—Continued from last week
Being upset over every little thing your boss does won’t help improve your work satisfaction. You will live in hatred for most of your waking, even sleeping hours. You do not go to your job to fall in love with everyone, but to use talents and abilities as best you can to achieve an outcome. So let people be people, including your boss, knowing they won’t change.
How then do I relate with my difficult boss? Here are some tips:
Before trying to fix your bad boss, make sure you really are dealing with one. Observe your boss for a few days and try to notice how many things she does well versus poorly. Is it truly her fault, or could it be something out of her control?
Understanding why your boss does or cares about certain things can give you insight into his or her management style; try to figure out your boss’ motivation.
Don’t try to even the score by working slower or taking excessive “mental health” days or longer lunches. It will only put you further behind in your workload and build a case for your boss to give you the old heave-ho before you’re ready to go.
Make sure to document interactions with your boss, be it requests or criticisms, so you can refer back to them if they ever contradict her.
If your boss is the type who gives you directions verbally, follow up with an email that outlines the discussion to ensure that you heard everything correctly. Be prepared to pull out your documented proof if your boss questions your outputs Timing is often everything when managing conflict with a boss. It is also just as important in timing to find your focus. If all you are looking for are the things your boss does wrong, then that’s all you’ll find. Instead, focus on what you want to see more of; good boss behaviour.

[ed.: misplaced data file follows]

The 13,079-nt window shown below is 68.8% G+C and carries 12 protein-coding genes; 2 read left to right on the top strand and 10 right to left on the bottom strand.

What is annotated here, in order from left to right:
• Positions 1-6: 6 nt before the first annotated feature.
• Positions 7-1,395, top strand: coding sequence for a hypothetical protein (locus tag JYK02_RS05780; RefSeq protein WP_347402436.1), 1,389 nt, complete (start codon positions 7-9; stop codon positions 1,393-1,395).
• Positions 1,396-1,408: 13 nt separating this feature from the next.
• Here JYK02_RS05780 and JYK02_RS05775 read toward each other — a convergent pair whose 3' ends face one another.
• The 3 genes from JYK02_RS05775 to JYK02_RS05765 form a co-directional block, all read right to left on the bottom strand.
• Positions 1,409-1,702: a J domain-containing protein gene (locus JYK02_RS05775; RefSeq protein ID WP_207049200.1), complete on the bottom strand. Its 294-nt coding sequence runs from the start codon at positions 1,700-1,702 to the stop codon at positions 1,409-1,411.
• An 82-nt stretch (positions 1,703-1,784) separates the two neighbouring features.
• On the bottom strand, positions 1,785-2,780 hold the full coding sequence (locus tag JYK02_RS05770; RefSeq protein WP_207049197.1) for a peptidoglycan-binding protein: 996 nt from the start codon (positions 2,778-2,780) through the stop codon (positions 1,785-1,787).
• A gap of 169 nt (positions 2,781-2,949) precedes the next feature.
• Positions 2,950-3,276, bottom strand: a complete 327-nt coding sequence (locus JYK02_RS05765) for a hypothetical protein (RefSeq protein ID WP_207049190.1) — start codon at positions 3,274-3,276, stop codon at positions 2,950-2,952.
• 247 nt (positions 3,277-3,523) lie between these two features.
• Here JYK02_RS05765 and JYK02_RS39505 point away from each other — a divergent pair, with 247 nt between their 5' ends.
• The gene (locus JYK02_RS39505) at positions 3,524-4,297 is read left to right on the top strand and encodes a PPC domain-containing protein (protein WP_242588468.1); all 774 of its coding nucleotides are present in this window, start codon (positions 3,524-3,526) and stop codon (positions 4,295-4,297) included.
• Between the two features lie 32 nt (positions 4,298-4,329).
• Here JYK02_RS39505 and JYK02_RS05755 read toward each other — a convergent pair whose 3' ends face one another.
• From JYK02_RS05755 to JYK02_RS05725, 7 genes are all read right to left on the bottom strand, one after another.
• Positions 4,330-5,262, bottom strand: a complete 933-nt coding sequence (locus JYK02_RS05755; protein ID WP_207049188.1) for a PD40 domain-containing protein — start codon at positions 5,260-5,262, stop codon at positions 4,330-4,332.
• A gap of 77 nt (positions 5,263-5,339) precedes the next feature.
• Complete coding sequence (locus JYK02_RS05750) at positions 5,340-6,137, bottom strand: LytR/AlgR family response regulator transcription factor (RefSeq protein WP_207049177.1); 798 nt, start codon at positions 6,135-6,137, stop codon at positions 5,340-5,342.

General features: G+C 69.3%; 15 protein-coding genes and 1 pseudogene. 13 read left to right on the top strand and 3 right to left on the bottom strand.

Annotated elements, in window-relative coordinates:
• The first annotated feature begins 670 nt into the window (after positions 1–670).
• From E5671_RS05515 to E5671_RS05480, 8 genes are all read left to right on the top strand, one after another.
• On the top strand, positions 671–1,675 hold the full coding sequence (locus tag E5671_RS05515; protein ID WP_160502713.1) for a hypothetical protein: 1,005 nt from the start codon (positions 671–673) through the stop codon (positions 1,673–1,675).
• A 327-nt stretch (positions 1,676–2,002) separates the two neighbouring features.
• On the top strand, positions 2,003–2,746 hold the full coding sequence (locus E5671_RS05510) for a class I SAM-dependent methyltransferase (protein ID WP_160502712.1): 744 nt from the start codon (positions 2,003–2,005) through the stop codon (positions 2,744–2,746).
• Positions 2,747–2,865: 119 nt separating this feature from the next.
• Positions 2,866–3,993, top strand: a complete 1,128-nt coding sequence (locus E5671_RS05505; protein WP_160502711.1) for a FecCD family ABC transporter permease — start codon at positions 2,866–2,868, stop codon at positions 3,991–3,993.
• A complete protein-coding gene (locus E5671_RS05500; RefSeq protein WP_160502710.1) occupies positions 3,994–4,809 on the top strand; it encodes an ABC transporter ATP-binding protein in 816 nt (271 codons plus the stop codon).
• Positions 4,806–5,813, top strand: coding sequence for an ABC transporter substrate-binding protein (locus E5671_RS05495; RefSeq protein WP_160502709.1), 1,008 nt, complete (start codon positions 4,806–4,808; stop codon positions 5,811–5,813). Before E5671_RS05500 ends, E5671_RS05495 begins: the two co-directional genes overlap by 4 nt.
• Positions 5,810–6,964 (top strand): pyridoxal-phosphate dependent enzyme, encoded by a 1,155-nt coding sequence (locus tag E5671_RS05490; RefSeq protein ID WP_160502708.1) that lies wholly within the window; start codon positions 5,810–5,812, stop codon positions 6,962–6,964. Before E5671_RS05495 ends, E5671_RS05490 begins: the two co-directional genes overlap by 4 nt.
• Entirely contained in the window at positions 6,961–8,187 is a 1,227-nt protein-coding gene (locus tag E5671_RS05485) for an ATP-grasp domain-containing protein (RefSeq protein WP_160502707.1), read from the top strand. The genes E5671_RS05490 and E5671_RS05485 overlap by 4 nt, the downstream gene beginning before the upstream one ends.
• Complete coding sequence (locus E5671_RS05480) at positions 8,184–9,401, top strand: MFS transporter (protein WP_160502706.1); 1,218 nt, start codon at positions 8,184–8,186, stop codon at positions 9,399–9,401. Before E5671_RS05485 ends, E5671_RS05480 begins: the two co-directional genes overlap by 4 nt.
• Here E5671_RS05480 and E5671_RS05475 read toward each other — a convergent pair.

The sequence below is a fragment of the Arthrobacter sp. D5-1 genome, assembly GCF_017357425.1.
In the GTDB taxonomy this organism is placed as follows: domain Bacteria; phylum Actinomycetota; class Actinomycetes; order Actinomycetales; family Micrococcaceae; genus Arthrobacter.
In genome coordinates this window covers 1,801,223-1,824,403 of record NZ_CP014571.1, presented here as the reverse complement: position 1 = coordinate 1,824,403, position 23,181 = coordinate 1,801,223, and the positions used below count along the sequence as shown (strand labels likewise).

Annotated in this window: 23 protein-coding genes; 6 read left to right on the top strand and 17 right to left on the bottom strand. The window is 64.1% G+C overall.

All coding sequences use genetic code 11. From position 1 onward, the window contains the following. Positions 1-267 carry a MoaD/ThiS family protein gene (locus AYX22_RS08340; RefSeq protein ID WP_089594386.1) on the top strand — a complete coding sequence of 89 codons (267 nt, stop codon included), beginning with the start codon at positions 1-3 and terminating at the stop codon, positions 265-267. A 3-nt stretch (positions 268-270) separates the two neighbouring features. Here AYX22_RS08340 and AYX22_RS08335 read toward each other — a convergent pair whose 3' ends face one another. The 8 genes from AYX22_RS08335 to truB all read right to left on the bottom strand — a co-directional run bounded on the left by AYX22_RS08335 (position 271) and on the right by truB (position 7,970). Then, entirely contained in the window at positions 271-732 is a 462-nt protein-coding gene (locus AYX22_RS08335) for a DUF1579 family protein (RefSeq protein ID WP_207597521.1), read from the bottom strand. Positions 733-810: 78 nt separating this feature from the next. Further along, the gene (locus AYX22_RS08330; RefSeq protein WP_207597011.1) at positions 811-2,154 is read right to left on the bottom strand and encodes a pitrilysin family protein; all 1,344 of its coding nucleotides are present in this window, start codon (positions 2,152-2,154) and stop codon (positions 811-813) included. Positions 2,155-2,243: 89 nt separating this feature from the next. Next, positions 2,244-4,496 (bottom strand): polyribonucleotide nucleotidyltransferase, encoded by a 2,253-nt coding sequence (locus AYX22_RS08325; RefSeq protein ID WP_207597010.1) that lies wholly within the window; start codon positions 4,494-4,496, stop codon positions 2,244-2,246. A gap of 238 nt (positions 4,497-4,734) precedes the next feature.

When your boss is yelling at you, it feels personal, but it’s often not. Listen, nod, provide results immediately and move on. You’re better served to ask if the reaction was all meant for you or directed toward you, once they have cooled down. Then the answer is likely to be no and sometimes an apology.
Once you label your boss as bad, you expect him to act that way. Your expectations create your responses. Your responses drive your behaviour and if you have difficult behaviour, what are you likely to get back?
No one wants to work in a position in which the stress is high, the boss is crazy and you’re constantly in agony or in fear for your job.
If it’s more than you can bear or feel you deserve and the boss is just bonkers, then make an effort to move on. You lose the right to complain about your plight if you refuse to lift a finger to fix it or to find another option.
Bosses are people too and most are not intending to be difficult. They either don’t know how to handle stress or lead people. If you work with a manager who’s been promoted but seems to have lost the desire to care, recognise that these steps can work magic —even without a wand.